We interviewed Elaine Deyes, Partner and Trade Mark Attorney, on how she began her career and what advice she would give aspiring women in the industry.
How did you become a trade mark attorney?
I studied IP as part of my Law with French degree, which is what initially piqued my interest. Then a friend of mine, who was aware of my interest in law, and particularly Intellectual Property law, and was himself training to be a Patent Attorney, suggested that I might be well-suited to a career in the Patent and Trade Mark profession. Prior to this, I was not familiar with the role of a Trade Mark Attorney but, on further investigation, it quickly became clear that this was something that fitted very well with my interests and academic background/qualifications and, in particular, my linguistic skills. I applied to a number of Patent and Trade Mark Attorney firms that looked like a good fit, and have never looked back!
Have you faced any barriers, as a woman, in becoming successful in your field?
I believe women are very well represented within the UK Trade Mark profession as a whole. In fact, I believe that women make up more than 50% of the UK’s qualified trade mark attorneys! I have been very lucky that I have always been very well supported throughout my career at Dehns, and have never felt that being a woman has held me back. Indeed, I am one of 4 female partners, out of a total of 7 partners practising in our Trade Mark Department.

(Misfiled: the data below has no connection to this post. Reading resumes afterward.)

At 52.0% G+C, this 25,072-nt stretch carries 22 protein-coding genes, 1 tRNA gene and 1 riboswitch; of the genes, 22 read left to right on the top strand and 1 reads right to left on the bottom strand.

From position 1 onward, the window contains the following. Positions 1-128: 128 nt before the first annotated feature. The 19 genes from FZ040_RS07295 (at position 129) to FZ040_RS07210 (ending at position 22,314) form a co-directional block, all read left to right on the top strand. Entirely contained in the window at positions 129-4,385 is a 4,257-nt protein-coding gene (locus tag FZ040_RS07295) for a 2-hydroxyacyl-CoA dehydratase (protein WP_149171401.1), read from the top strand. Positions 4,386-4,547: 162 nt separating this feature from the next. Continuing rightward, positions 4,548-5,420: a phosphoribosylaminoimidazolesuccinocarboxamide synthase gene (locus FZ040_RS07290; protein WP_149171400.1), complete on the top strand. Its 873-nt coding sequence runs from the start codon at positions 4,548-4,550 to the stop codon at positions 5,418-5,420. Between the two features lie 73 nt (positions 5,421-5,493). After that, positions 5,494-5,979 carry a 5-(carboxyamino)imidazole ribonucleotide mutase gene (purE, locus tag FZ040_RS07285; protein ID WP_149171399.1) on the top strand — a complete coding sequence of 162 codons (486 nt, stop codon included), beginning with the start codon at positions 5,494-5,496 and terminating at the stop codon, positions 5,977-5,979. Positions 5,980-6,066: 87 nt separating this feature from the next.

Why is an inclusive and diverse workforce important?
As major players in a fast-moving, competitive and global field, it is vital that Dehns attracts and retains the best attorneys and support staff, and never loses the ability to see things through the eyes of our clients. We can only do this by drawing upon the many strengths and benefits of an inclusive and diverse workforce, which reflects the diverse nature of our clients, competitors and the world as a whole.
What advice would you give aspiring women in your industry?
In a world where many professions and businesses are still male-dominated and where glass ceilings are still very much in existence, I would congratulate them on joining what I believe to be a very interesting, challenging and rewarding profession and, most importantly, one that actively welcomes and encourages women. If they put in the effort and are sufficiently driven, there is no reason why they shouldn’t achieve their goals and enjoy the same success as their male counterparts.